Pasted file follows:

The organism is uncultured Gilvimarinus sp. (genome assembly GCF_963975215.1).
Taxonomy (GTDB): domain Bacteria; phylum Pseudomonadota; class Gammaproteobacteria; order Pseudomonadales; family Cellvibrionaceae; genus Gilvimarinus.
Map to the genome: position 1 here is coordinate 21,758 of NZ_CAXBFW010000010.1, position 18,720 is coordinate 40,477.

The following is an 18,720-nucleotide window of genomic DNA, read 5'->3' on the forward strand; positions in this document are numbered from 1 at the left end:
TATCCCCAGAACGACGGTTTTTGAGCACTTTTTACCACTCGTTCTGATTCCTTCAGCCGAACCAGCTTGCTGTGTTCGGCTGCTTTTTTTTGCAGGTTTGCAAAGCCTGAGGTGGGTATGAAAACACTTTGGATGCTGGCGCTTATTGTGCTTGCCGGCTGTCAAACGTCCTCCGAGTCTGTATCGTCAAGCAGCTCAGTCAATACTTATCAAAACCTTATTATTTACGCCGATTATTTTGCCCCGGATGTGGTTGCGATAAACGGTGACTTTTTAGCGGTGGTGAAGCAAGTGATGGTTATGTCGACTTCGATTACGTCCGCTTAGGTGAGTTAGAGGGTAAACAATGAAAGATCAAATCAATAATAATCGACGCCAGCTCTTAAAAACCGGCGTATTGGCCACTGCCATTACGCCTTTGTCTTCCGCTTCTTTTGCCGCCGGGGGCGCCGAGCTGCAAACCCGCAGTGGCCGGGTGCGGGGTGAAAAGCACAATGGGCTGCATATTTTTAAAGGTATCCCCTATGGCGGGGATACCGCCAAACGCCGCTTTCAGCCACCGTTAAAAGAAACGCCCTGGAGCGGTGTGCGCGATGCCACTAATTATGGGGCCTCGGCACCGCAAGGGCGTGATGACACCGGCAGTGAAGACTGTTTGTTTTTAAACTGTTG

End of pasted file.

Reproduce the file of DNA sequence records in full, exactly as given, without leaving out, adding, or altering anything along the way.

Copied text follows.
The organism is uncultured Gilvimarinus sp. (genome assembly GCF_963975215.1).
Taxonomy (GTDB): domain Bacteria; phylum Pseudomonadota; class Gammaproteobacteria; order Pseudomonadales; family Cellvibrionaceae; genus Gilvimarinus.
Map to the genome: position 1 here is coordinate 21,758 of NZ_CAXBFW010000010.1, position 18,720 is coordinate 40,477.

The following is an 18,720-nucleotide window of genomic DNA, read 5'->3' on the forward strand; positions in this document are numbered from 1 at the left end:
TATCCCCAGAACGACGGTTTTTGAGCACTTTTTACCACTCGTTCTGATTCCTTCAGCCGAACCAGCTTGCTGTGTTCGGCTGCTTTTTTTTGCAGGTTTGCAAAGCCTGAGGTGGGTATGAAAACACTTTGGATGCTGGCGCTTATTGTGCTTGCCGGCTGTCAAACGTCCTCCGAGTCTGTATCGTCAAGCAGCTCAGTCAATACTTATCAAAACCTTATTATTTACGCCGATTATTTTGCCCCGGATGTGGTTGCGATAAACGGTGACTTTTTAGCGGTGGTGAAGCAAGTGATGGTTATGTCGACTTCGATTACGTCCGCTTAGGTGAGTTAGAGGGTAAACAATGAAAGATCAAATCAATAATAATCGACGCCAGCTCTTAAAAACCGGCGTATTGGCCACTGCCATTACGCCTTTGTCTTCCGCTTCTTTTGCCGCCGGGGGCGCCGAGCTGCAAACCCGCAGTGGCCGGGTGCGGGGTGAAAAGCACAATGGGCTGCATATTTTTAAAGGTATCCCCTATGGCGGGGATACCGCCAAACGCCGCTTTCAGCCACCGTTAAAAGAAACGCCCTGGAGCGGTGTGCGCGATGCCACTAATTATGGGGCCTCGGCACCGCAAGGGCGTGATGACACCGGCAGTGAAGACTGTTTGTTTTTAAACTGTTG